Obfuscator::decode("some_crypted_stuff"), where the
decodefunction uses the name of the calling class as its decryption key, meaning the decryption fails when the class gets renamed
- the obfuscator might bring its own class loader, which mangles the class name before loading it; for example, it might know to turn a
com.obfuscate.SOME_BASE_64_STRINGclass into the decoded base64 string, so
java.util.ArrayList.something(). This breaks the visible connection between caller and callee (but the name mapping could solve this problem quite well and you could automate a lot)
Even if you can't get a decompiled, recompilable, version of your binary, you can probably write some code that works on the decompiled source to identify functions by their behaviour, using some heuristics, Then, have your code write a mapping table, and write a python plugin to import that mapping table into your code as comments.
It's questionable if these approaches beat manual reverse engineering within IDA, but as IDA doesn't have this feature, and as there are no generic signature libraries (and they wouldn't work anyway, see above), it's the best i have to offer.
Turns out I have a little project where I could use some deobfuscation mapping myself, and checked into the deobfuscation process of the Minecraft decompiling step a bit more.
Turns out they don't even use fernflowers remapping feature. Instead, they have their own set of tools. These are lamentably underdocumented, but there seems to be a GitHub Repository.
The first one, SpecialSource.jar, compares an obfuscated jar with an unobfuscated version, and generates a mapping table. This seems to allow to build new tables quickly when a new version of the obfuscated original comes out. There is, however, no documentation about what's exactly being compared.
The second one, SpecialSource-2.jar, remaps class and method references and names directly in the jar file, without a decompilation/compilation step, so it avoids all the problems that come with that. So once you have a mapping file, you can apply it to the jar to get an output jar, which you can then feed into IDA, or a decompiler of your choice. Usage is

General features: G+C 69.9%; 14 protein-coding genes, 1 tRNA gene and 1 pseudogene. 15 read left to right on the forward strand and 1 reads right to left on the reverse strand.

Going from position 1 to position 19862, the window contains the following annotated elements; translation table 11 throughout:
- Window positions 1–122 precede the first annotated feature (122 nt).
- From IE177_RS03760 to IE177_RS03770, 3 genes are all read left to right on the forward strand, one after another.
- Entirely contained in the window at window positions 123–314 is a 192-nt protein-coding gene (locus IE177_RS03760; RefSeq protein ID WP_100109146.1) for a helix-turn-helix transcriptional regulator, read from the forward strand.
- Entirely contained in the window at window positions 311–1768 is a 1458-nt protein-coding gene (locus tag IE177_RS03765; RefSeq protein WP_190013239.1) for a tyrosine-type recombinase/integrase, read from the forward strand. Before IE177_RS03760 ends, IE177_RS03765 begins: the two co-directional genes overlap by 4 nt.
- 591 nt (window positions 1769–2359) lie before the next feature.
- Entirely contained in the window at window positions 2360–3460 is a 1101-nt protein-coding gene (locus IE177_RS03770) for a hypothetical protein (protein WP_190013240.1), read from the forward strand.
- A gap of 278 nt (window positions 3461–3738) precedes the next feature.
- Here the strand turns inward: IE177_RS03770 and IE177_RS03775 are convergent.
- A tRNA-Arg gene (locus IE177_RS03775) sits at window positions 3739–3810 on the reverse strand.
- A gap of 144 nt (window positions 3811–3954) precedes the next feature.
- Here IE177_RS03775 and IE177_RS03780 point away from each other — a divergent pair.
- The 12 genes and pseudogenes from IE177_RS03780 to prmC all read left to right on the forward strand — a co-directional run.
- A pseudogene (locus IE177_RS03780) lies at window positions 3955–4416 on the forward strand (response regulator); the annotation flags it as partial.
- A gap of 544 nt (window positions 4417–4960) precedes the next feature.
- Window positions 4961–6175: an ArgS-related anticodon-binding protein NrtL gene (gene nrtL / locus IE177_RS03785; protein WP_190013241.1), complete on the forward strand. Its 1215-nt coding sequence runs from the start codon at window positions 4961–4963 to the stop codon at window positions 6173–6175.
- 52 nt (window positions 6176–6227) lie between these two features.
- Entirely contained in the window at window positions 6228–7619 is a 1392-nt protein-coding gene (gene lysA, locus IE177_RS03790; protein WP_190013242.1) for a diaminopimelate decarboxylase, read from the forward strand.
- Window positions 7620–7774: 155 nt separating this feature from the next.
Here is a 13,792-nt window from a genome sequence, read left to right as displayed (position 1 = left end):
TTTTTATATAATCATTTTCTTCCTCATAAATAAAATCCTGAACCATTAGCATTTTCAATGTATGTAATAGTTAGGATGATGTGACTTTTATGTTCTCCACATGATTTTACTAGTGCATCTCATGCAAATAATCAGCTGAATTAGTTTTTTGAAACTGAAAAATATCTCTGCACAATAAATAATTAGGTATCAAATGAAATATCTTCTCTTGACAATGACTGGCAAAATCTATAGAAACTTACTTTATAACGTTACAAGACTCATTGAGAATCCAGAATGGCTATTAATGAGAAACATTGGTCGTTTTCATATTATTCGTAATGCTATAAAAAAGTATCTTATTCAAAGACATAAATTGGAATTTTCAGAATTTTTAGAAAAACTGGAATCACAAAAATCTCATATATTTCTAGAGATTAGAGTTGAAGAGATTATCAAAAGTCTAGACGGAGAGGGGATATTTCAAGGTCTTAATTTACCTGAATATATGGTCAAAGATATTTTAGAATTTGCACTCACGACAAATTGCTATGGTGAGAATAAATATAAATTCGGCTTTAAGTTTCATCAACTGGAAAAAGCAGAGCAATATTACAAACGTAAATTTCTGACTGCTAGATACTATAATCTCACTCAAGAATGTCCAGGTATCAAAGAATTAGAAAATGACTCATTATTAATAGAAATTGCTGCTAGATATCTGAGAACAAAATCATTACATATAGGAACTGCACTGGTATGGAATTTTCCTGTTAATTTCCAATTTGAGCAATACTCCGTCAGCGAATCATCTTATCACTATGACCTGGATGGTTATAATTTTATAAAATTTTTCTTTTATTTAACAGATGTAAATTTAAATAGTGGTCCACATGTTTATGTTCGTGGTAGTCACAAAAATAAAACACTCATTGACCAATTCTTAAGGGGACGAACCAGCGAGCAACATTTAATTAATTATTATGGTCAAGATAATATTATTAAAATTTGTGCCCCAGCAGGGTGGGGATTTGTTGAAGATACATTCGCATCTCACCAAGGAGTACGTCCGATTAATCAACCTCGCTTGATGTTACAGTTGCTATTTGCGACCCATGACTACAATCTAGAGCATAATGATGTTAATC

java -jar /path/to/SpecialSource-2.jar map -m mapping.csrg \ -i obfuscated.jar -o readable.jar
with the mappings file looking like this
# This renames a class, given the obfuscated name and the readable one com/example/ab/a MyNiceClassName # This renames a method, given the class, method, signature, and readable name. MyNiceClassName a (D)I doubleToInt
If the control flow graph has not been obfuscated then you could use those to match methods. The biggest hurdle to this is building up the database of library signatures.
Control flow graphs are the structure that the basic blocks make when viewed as a directed graph.  These represent the possible paths of execution in a method. They are relatively easy to parse out and recover from a compiled application. Most Android and Java obfuscation focuses on method names and not on control flow. Also, the Java / Dalvik bytecode can change between compilations if the methods are modified or moved. That's where comparing structure comes in handy, unless serious changes are made, the control flow is likely to remain the same.
I did some work with control flow graph matching in Android applications.  The project's real strength turned out to be malware strain clustering. It would match methods that were of similar structure and you could see that certain applications shared methods with other applications, and how the strains evolved.
If you are looking to create a Java function signature a combination between structural and byte base matching would be very powerful.